WEST LAFAYETTE — Organizers of Indiana 4-H county fairs have been waiting for guidance on whether the fairs can take place this year. Friday, they got the go-ahead.
It came from Purdue Extension, which sets the rules for county fairs. The fairs can take place after Purdue University's restrictions on "face-to-face" events end on June 30. Now local organizers have the rest of May and June to plan their fairs in the face of COVID-19 restrictions.
“Purdue Extension will comply with all federal, state, and local regulations and public safety guidelines and will adhere to Purdue University policies for public health and safety,” said Jason Henderson, senior associate dean of the College of Agriculture and director of Purdue Extension. “The Back on Track plan provides guidelines which will be followed to ensure the safety of our 4-H’ers, families, and communities.”
Purdue Extension prohibited face-to-face meetings and events in response to COVID-19 restrictions through June 30. During this time, extension 4-H educators and 4-H volunteers have offered virtual programming to protect the health and safety of youth and families.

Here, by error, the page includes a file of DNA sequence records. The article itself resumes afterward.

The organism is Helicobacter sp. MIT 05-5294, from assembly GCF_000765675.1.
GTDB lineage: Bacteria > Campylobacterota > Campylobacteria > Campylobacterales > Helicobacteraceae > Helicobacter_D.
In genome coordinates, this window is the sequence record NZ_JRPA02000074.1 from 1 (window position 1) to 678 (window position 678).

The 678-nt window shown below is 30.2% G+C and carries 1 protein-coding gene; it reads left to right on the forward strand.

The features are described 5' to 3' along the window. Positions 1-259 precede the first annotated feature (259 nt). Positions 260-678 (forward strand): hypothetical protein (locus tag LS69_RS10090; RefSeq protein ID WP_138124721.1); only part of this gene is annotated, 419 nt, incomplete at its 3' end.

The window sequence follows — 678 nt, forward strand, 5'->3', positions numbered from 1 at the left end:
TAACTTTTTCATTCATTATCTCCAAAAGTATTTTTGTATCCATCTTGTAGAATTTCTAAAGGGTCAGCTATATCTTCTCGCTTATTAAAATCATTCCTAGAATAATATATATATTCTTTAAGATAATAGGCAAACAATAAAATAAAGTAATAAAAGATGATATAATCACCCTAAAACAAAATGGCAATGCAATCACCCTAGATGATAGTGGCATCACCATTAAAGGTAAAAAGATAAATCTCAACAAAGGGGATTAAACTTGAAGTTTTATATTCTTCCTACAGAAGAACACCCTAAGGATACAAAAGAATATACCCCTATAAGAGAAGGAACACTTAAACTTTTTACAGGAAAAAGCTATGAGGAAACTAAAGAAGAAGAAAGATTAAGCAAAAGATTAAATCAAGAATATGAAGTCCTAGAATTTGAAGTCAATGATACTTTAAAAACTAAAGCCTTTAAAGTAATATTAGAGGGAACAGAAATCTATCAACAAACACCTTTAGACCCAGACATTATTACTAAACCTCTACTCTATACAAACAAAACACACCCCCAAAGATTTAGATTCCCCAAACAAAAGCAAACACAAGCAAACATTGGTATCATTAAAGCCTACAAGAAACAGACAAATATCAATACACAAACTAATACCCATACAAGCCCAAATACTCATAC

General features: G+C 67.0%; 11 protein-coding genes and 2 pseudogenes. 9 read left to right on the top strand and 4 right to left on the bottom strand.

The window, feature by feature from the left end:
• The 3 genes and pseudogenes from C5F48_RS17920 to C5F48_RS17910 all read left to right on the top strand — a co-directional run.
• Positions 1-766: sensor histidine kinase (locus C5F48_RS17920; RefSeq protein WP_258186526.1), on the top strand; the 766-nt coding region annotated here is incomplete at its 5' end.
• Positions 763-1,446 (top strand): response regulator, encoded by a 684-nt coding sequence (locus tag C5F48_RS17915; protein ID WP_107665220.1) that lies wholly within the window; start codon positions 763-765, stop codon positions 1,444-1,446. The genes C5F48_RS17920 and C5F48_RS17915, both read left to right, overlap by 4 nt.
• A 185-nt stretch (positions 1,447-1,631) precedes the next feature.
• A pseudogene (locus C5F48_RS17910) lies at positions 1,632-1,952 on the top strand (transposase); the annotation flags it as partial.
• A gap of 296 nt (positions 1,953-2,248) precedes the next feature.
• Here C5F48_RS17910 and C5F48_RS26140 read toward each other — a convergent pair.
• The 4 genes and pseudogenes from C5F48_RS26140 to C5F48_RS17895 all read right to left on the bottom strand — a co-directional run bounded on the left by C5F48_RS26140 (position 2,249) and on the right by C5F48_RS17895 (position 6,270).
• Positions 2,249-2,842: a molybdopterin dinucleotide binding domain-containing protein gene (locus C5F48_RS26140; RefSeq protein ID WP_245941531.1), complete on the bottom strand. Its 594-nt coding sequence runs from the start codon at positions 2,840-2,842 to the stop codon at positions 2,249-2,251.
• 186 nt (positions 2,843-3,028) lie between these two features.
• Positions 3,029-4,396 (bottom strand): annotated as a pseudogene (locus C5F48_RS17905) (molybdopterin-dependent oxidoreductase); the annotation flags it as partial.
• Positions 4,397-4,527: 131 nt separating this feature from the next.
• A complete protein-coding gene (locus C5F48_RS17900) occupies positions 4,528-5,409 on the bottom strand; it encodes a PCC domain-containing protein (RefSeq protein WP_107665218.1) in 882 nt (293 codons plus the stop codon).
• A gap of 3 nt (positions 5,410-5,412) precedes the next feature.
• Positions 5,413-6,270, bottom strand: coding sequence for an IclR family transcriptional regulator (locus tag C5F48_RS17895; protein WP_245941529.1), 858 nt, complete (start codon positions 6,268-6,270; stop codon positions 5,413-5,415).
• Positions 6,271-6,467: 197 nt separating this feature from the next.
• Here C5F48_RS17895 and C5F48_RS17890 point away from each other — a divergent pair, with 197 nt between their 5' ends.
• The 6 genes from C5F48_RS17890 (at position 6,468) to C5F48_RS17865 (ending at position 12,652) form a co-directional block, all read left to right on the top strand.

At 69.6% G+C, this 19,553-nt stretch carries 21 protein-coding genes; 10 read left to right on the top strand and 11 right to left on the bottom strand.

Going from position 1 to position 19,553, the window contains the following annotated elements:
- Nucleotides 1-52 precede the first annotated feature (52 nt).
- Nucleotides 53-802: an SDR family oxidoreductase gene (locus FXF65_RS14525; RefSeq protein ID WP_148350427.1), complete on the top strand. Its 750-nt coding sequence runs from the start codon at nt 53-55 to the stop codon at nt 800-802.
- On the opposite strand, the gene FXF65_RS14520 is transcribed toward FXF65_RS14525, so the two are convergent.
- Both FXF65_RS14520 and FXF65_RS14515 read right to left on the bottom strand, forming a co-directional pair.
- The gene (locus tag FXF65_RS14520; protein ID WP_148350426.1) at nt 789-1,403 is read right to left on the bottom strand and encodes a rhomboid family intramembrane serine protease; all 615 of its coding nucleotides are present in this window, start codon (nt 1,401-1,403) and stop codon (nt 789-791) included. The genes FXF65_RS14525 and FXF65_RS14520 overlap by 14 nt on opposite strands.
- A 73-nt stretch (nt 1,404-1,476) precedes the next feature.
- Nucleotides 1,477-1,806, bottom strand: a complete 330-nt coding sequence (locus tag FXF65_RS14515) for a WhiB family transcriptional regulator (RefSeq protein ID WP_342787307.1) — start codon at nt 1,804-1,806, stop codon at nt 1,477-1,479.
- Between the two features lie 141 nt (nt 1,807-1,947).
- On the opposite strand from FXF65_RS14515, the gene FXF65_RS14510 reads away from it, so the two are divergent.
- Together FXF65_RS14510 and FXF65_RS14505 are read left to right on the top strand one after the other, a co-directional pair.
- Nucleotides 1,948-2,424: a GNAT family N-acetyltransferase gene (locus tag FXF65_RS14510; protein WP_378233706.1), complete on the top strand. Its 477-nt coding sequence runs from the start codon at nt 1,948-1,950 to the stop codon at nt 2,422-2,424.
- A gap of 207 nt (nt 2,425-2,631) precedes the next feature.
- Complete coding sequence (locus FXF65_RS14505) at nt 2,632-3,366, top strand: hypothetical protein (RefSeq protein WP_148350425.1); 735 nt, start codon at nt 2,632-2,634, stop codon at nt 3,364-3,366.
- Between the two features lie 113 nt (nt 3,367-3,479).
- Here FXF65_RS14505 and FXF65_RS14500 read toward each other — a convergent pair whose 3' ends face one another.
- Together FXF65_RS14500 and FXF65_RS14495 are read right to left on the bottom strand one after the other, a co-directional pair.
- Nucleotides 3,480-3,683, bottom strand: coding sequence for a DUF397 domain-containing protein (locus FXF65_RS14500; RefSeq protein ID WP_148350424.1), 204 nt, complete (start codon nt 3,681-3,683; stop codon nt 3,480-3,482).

County 4-H fairs may begin on July 4, if local health officials confirm the county has reached stage five in the Indiana Back on Track plan. Fairs must adhere to social distancing guidelines, screen employees and volunteers daily, disinfect high traffic areas and offer hand sanitizer and cleaning stations.
In some counties, a traditional fair may not be possible this year, due to financial limitations, PPE availability or other locally determined restrictions. For those counties, Purdue Extension has developed models for virtual 4-H fairs.
“We want to make sure we are doing everything possible to protect our 4-H’ers, their families and the community,” said Casey Mull, assistant director of extension and 4-H youth development program leader. “All 4-H youth who want to exhibit this summer will be able to through virtual or face-to-face mechanisms.”